Abnormal glucose and lipid metabolism are characteristics of DM. As the condition progresses, chronic hyperglycemia and an inadequate response to circulatory insulin by peripheral tissues lead to insulin resistance (IR). IR and subsequent compensatory hyperinsulinemia result in an increased production of insulin-like growth factor 1 (IGF-1), which further promotes hepatic cellular proliferation and inhibits cellular apoptosis within the liver. Furthermore, IR and hyperinsulinemia have been shown to have a key role in the pathogenesis of non-alcoholic fatty liver disease (NAFLD; renamed as metabolic dysfunction associated fatty liver disease, MAFLD)-related HCC.16 Hyperinsulinemia also plays a key role in the pathophysiology of HCC by activating insulin receptor substrate-1 (IRS-1) to regulate multiple cytokine pathways.17 The evidence indicates that IR is involved in the progression of hepatic steatosis and hepatic fibrosis by the presence of increased circulating levels of free fatty acids, which promote NAFLD and NASH. Additionally, NAFLD exacerbates hepatic/peripheral IR and induces cell death and inflammation.17,18 Furthermore, the prevalence of diabetic dyslipidemia (DD) among patients with T2DM is approximately 72–85%. In T2DM, hyperinsulinemia, frequently insulin resistance, and β cell failure are related to DD.19 The main characteristics of DD are increased triglyceride (TG) levels, reduced high-density lipoprotein cholesterol (HDL-C), normal or slightly increased low-density lipoprotein cholesterol (LDL-C), increased very-low-density lipoprotein subfraction (VLDL1), small-dense LDL-C particles, susceptibility to oxidation, and glycation of apolipoproteins.20 Metabolic syndrome (MS), characterized by abdominal obesity, insulin resistance, hypertension, and hyperlipidemia, is also related to T2DM.21 In a recent study, the rate of severe morbidity was higher in an MS-related HCC group compared to that of an HBV-HCC group.22 In addition, approximately 90% of individuals with diabetes or obesity in a comparative study had significant intrahepatic fat accumulation.23 Another study showed that the prevalence of NAFLD is much higher in T2DM patients compared to that in T1DM patients.24 In longitudinal NAFLD cohorts with paired liver biopsies, the presence of diabetes is associated with increased fibrosis progression, while improved glycemic control correlates with fibrosis regression.10 A study based on a population-based database indicated NAFLD is becoming a major cause of HCC and that NAFLD is associated with shorter survival time, more advanced tumor stage, and a lower possibility of receiving a liver transplant.25 Furthermore, another meta-analysis showed that the strongest independent predictor of a diagnosis of HCC or cirrhosis is the baseline diagnosis of diabetes.26 A large amount of evidence supports the concept that abnormal lipid metabolism increases the prevalence of NAFLD and NASH and furthers HCC development.25,27,28 To summarize the entire process, abnormal glucose and lipid metabolism, hyperinsulinemia, and insulin resistance cause intrahepatic fat accumulation, which promotes the development of HCC.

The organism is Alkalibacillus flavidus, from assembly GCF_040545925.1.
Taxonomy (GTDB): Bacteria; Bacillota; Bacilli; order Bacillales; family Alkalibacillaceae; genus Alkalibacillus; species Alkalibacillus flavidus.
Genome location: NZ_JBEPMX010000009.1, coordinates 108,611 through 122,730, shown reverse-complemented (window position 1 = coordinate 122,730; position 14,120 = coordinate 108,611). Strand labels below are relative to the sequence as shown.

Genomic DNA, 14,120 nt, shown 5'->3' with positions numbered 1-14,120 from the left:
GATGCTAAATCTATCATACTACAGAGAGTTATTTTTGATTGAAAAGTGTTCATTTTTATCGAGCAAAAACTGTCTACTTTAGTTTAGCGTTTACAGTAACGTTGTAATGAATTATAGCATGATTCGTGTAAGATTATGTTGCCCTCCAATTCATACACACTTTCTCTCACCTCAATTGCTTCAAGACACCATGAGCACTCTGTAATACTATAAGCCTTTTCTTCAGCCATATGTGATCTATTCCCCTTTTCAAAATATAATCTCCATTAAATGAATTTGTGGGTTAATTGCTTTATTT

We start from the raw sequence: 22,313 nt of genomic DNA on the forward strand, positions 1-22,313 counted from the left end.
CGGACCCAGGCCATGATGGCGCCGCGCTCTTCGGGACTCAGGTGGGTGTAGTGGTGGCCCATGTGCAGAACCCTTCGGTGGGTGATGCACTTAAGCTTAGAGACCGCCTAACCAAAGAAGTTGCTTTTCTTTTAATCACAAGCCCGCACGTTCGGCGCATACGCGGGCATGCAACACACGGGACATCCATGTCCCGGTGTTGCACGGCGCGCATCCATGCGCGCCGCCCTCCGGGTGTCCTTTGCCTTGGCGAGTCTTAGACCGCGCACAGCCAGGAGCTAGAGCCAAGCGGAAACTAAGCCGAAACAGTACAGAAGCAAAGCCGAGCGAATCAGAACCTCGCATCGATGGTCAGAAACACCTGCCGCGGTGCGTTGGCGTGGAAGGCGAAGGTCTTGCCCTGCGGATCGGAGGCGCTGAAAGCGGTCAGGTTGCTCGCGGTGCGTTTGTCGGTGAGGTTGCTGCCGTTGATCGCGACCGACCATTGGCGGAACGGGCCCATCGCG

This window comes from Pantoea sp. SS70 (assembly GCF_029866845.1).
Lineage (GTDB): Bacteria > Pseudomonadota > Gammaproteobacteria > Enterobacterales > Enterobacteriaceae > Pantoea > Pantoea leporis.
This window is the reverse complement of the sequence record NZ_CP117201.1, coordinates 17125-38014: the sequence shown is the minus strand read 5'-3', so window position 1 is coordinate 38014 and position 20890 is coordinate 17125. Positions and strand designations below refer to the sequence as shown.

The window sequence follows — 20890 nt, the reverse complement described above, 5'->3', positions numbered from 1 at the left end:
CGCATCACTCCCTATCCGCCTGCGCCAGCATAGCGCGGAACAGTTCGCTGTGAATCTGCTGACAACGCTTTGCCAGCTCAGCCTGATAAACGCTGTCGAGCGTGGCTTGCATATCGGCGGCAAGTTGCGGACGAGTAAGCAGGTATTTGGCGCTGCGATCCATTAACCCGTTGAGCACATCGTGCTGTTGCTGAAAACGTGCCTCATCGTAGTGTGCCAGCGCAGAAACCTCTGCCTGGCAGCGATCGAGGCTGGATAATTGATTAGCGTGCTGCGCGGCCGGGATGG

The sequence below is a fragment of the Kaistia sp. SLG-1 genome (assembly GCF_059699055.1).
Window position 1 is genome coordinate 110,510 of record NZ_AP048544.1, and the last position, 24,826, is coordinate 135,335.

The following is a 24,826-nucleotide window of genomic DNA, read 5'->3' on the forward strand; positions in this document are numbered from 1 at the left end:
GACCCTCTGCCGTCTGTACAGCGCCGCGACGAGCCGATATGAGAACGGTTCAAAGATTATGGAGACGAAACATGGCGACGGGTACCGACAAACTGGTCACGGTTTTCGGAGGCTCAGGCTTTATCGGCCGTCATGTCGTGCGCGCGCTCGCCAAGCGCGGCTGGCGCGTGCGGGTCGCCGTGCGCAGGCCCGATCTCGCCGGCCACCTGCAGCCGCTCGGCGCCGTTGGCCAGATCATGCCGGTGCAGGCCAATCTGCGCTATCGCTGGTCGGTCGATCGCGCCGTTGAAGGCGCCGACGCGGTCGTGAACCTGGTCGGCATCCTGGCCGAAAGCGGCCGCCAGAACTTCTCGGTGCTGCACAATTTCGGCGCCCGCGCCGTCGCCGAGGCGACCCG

A previous study suggested that glucose itself drives platelet activation.29 In accordance with this, platelets can be activated during the postprandial phase of patients with low insulin levels or insulin-resistant diabetic patients, but not in healthy individuals.30 Platelet function is not only associated with hemostasis but is also involved in chronic inflammation and thrombotic pathological processes. Cytokines such as interleukin-1β (IL-1β), interleukin-8 (IL-8), and growth factors such as transforming growth factor β (TGF-β) and vascular endothelial growth factor (VEGF) are stored in alpha-granules, dense granules, and lysosomes and are involved in the cyclooxygenase 2 (COX-2) pathway in cancer cells.31,32 The subcellular machinery of de novo protein synthesis is involved in inflammatory pathways and includes IL-1β, plasminogen activator inhibitor-1 (PAI-1), and tissue factor (TF).32 Activated platelets also release soluble CD40 ligand (CD40L), which is structurally related to tumor necrosis factor (TNF)-α superfamily. More than 95% of the circulating CD40L is derived from platelets.33 CD40L stimulates resting platelets via CD40/CD40L interaction, which is involved in the expression of many pro-inflammatory and prothrombotic factors.34 In addition, platelet levels are an independent risk factor for advanced fibrosis in T2DM patients with NAFLD (odds ratio, 0.985; 95% CI, −0.972–0.999; P = 0.034).28 Platelet-derived growth factor (PDGF) stimulates wound healing and regulates tissue homeostasis. However, overactivity of PDGF signaling is associated with malignancies and other diseases characterized by excessive cell proliferation. In certain tumors, genetic or epigenetic alterations of genes for PDGF ligands and receptors drive tumor cell proliferation and survival.35 Results from an animal model suggest that hyperactivated platelets constitute a major source of serum amyloid A (SAA) proteins during the pretumoral stage and promote the initiation of colitis-associated cancer by enhancing myeloid cell-dependent immunosuppression.36 Moreover, another study showed that activated platelets release functional high molecular weight epidermal growth factor (HMW-EGF), which stimulates platelet epidermal growth factor receptor (EGFR) autophosphorylation, phosphatidylinositol-3 kinase (PI3k)-dependent AKT phosphorylation, and a transient increase in Ca2+ that is blocked by EGFR tyrosine kinase inhibition. There is a connection between activated platelets and tumorigenesis through the rapid and prolonged autocrine-stimulated release of HMW-EGF by tumor-associated platelets (Figure 2).37